Despite its small-town stature, Babylon is highly accessible by a variety of mass transit systems. It has a stop on the Long Island Rail Road, a train system that travels the length of the island and that takes travelers as far as Penn Station in Manhattan. Likewise, Suffolk Country Transit provides bus service throughout Long Island, including stops in Babylon. Another bus service, the Nassau Inter-County Express, serves Babylon's neighboring county, but also makes stops in a few western Suffolk County communities, including Babylon.
Whether you want to live in the community because it appeals to you, or simply because you work in Manhattan and want a home where you can escape the rat race, Babylon offers plenty of rental properties to help you achieve those goals. Apartment complexes like Fairfield at Babylon offer one bedroom apartments for rent, as well as studio and two-bedroom apartments. Townhouses are also available for rent, as are apartments in residential homes. House rental is also an option. Rental homes in Babylon run the gamut from smaller abodes with one or two bedrooms, to larger units with three and four bedrooms that accommodate multiple occupants. In addition, duplexes can be found on the rental market, though in terms of availability, they're more difficult to find than are houses and apartments. If your heart is set on a duplex, be sure to stay on top of the local real estate scene so that you can grab one when it becomes available. And since there are no real neighborhoods in Babylon, you don't have to worry about getting lost on the wrong side of town (since there isn't one)!
Babylon might be a self-respecting locale now, but in the early 1800s, its debaucheryor at least one woman's perception of itgave the village its name. In 1803, Nathaniel Conklin, one of the region's early settlers, moved to the community with his family, which included his aged mother. The elder Conklin, a pious, churchgoing woman, was appalled by the spectacle of drinking and carousing that she saw taking place across the street from her home every night at the American Hotel and Tavern. She suggested that "Babylon" would be an apt name for the new settlement, comparing it to the materialistic, unsavory city mentioned in the Bible. While the community's early leaders sought a different moniker with which to christen their new village, the name "Babylon" stuck. Since then, Babylon's debauchery exists only in the history that surrounds its name, but residents will still find plenty of ways to amuse themselves (and most of those diversions would likely meet with Mrs. Conklin's approval).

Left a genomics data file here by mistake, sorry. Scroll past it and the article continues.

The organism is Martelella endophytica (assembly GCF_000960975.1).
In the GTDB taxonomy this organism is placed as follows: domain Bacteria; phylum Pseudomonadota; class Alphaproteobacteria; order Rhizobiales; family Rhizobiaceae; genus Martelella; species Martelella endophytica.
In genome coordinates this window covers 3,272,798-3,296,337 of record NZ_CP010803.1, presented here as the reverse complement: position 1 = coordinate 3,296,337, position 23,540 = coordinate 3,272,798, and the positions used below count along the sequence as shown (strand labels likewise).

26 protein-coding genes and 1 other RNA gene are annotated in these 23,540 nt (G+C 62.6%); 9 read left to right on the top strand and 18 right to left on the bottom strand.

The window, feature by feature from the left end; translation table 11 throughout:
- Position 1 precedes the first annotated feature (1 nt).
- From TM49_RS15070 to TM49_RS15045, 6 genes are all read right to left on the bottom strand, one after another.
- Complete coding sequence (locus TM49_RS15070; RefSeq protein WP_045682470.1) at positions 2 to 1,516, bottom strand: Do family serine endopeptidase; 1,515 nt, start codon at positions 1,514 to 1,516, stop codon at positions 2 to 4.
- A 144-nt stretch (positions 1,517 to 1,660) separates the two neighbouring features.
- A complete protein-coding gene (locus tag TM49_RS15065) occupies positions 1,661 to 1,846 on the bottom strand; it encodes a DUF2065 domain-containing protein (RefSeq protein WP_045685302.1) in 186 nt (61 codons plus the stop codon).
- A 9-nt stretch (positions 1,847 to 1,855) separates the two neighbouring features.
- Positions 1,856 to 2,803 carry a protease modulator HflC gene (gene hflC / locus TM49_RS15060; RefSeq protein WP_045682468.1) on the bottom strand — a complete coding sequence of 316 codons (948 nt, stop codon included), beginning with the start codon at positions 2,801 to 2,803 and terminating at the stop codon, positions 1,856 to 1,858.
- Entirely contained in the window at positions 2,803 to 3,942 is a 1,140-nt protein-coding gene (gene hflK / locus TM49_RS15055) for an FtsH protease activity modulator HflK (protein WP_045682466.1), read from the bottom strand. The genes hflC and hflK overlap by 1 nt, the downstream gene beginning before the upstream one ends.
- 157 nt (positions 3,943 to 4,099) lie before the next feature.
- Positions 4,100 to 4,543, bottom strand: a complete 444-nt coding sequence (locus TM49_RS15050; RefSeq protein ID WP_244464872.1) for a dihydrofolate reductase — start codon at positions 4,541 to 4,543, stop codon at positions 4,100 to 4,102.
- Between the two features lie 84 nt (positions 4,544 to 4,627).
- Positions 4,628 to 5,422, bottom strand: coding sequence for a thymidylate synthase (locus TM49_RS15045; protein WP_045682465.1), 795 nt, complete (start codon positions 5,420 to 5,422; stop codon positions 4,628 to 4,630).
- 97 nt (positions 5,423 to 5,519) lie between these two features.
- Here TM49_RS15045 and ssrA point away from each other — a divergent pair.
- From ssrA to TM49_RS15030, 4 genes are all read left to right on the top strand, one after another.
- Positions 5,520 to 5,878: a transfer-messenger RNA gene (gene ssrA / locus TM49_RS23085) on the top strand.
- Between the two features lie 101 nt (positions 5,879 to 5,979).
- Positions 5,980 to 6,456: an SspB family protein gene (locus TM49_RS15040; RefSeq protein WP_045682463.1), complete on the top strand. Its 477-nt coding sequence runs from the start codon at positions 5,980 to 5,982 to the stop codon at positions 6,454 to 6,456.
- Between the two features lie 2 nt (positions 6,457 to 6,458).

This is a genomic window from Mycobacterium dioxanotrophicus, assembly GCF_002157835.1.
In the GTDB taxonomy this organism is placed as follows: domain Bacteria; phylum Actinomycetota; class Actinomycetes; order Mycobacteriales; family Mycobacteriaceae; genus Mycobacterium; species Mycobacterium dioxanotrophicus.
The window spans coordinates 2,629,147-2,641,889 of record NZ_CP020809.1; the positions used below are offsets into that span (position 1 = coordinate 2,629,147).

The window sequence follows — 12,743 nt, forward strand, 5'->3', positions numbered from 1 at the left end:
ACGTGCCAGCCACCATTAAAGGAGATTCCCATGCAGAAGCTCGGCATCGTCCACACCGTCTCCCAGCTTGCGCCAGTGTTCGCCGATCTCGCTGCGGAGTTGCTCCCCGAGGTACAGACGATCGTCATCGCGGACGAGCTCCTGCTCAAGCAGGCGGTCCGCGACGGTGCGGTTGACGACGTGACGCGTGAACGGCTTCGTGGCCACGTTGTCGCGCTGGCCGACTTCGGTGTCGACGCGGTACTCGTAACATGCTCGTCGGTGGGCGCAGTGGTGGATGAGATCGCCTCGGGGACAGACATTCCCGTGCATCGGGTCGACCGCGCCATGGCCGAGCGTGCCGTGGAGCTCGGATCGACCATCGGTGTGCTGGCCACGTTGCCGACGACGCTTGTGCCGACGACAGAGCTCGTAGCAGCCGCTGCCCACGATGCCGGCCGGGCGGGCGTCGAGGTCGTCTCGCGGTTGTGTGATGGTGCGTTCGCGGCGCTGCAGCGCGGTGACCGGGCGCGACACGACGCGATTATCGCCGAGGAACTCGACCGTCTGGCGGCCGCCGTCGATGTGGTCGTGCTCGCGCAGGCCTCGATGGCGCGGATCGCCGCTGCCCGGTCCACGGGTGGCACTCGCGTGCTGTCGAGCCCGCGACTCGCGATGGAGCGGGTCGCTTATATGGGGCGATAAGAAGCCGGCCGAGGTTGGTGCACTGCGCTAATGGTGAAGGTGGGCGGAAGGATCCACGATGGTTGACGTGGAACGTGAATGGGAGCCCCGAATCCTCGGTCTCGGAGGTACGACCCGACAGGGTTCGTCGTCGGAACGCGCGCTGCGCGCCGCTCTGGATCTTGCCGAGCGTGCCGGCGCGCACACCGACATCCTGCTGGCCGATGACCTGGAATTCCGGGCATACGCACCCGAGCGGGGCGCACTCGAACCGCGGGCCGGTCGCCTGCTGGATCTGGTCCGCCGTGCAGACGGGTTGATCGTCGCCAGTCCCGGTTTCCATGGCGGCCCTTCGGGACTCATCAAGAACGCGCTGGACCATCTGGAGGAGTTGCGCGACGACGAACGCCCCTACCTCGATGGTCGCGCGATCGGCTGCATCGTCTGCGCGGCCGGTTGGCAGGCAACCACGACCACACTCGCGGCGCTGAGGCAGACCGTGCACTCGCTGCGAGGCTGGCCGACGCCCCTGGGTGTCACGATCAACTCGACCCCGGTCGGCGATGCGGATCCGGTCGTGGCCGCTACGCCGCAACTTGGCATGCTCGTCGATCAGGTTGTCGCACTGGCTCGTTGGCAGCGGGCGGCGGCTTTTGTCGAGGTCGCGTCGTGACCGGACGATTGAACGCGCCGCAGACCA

Let's start with food. Babylon is known for its array of dining establishments, which encompass almost every ethnicity and taste imaginable. Many of the village's restaurants get seafood straight from the cold ocean waters just beyond their doors. A large number of eateries are locally owned, but unadventurous eaters will also find a Subway or a Checkers scattered among the specialty locales. In addition, if you like shopping, you'll love Babylon. Throughout the village are a number of specialty shops that sell everything from jewelry to skateboards to vintage clothing. Looking for a way to spend time that doesn't involve shopping or eating? Babylon has that, too. The village's historical society operates a museum dedicated to the days of Babylon past, while events like the annual Dirty Sock Run raise money for local food pantries. Water and surfing enthusiasts can also take advantage of the insane waves at Gilgo Beach, located not far from Babylon.